Reef Trust Tenders – Burdekin project
Sugarcane growers commit to using less nitrogen… without sacrificing the quality or quantity of their crop
Pilot Round Results (2016-2018):
Tonnes urea saved:
Tonnes nitrogen saved:
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Less fertiliser a win for farmers… and for the Great Barrier Reef
An innovative project has supported Burdekin cane growers to dramatically reduce fertiliser use whilst maintaining yield.
Between 2016 and 2018, the Reef Trust Tender – Burdekin (pilot project) resulted in 702 tonnes less nitrogen (N) being applied to 16 farms, covering a total area of 5,890 hectares.
This represents on average a 20 per cent reduction in fertiliser applied and cost savings to growers of $46/ha per year.
An additional 35 growers were contracted to make N reductions during 2017-2022 in the Repeated Tenders.
Natural Resource Management group NQ Dry Tropics delivered the $3.1 million pilot project, funded by the Australian Government and delivered through the Reef Trust.
In 2017, following one year of successes in the pilot round, a further $7.1 million was invested in three rounds of the Reef Trust Repeated Tenders.
An additional 35 growers were contracted to make a further 757 tonnes of N reductions during the 2017-2022 period.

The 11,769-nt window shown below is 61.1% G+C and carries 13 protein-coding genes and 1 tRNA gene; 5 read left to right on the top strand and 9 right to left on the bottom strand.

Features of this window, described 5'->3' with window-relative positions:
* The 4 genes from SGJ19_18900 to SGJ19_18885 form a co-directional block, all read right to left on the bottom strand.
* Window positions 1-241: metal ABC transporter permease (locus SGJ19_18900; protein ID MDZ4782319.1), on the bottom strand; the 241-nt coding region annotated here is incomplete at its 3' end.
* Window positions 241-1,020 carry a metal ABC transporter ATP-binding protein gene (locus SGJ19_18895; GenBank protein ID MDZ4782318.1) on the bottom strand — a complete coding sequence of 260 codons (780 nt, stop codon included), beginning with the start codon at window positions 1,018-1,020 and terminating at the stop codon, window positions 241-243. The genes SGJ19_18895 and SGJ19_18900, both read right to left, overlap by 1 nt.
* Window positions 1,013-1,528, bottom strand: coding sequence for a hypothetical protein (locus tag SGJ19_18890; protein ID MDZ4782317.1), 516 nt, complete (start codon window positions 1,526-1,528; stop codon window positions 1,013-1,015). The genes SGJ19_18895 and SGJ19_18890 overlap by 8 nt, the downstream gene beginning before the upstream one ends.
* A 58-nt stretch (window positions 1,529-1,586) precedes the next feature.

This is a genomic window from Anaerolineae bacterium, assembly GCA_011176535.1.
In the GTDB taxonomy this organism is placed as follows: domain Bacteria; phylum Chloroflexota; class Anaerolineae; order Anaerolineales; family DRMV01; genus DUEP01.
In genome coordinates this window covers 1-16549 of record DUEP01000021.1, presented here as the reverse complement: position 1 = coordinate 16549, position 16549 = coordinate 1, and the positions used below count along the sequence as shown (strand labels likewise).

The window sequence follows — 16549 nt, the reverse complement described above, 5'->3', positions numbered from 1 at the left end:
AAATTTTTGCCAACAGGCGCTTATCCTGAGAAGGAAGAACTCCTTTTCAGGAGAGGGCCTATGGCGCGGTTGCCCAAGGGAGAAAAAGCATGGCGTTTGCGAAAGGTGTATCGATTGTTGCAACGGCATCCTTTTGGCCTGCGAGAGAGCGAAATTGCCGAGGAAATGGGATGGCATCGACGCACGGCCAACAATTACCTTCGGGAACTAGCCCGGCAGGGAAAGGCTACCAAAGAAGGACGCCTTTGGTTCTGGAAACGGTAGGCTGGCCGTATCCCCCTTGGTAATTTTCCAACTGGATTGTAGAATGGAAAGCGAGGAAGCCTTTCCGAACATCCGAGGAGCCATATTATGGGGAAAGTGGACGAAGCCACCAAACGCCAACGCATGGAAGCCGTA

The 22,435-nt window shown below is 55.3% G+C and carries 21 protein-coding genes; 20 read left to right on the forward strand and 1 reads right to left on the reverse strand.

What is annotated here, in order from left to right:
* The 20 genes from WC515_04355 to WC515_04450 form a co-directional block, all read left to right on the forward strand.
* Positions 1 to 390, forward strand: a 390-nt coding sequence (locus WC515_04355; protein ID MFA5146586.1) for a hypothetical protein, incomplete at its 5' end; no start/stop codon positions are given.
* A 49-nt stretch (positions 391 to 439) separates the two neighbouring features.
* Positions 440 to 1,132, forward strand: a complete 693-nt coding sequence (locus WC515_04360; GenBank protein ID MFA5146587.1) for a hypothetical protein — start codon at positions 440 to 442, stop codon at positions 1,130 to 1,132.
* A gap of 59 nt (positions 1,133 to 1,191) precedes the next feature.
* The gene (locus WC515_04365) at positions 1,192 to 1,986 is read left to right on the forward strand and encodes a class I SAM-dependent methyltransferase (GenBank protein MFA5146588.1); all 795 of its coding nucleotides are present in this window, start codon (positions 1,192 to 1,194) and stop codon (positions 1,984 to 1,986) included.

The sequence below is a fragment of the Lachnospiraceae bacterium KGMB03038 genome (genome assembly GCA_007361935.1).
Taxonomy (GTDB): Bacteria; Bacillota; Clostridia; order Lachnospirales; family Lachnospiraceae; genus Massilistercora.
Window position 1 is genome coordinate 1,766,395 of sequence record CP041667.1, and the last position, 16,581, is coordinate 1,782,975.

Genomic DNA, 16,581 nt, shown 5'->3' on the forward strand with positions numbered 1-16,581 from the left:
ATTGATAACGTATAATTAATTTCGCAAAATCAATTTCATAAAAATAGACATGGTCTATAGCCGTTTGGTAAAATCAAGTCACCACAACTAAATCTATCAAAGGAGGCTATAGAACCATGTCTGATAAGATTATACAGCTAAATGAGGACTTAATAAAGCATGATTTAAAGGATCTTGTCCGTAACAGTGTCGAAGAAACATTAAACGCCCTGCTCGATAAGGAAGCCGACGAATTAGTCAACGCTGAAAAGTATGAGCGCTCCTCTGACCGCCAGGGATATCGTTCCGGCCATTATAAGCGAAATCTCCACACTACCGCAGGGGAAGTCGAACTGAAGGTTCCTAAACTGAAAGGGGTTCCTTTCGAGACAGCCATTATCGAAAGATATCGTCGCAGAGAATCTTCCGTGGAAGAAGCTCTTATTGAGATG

Under the project, growers proposed trialling ways to reduce fertiliser use, and put a price on the cost of making the change.
Trials included matching fertiliser inputs to crop requirements and using technology to only apply fertiliser precisely where it was needed.
Participating growers received grant payments to mitigate the perceived risk of lower cane yields from reducing nitrogen application rates.
A number of market-based competitive tenders (reverse auctions) were used to allocate funds to bidders offering the best value for money projects across a number of years.
Reducing nitrogen application helps to minimise the risk of Dissolved Inorganic Nitrogen (DIN) from entering waterways and impacting the Great Barrier Reef.
A high level of DIN in water has been linked to outbreaks of crown of thorns starfish on the reef, and provides ideal conditions for weeds to thrive in rivers and wetlands, which reduces habitat for native fish and migratory birds.
Farmers such as Eric Barbagallo and Jim Richardson, who participated in the pilot round, had the flexibility to determine which practice changes to implement on their farm to improve nitrogen management.
The project provided them with a great opportunity to increase farm sustainability, reduce costs, and refine their nitrogen use.
Eric reduced his rates below the SIX EASY STEPS regulated rate.
“It doesn’t matter that you’re being paid to trial new practices if your yield declines, because you’re just going to lose more money,” he said.
“SIX EASY STEPS is fine if you follow Best Management Practice. You’ll grow cane as long as your irrigation schedule, weed management and fertiliser placement is managed – you won’t lose yield.”
NQ Dry Tropics Project Officer Shakira Todd said Eric was an easy grower to work with.
“He provided accurate and organised data for analysis,” she said.
“It can be challenging refining fertiliser rates when other factors such as seasonal variability can significantly impact yield.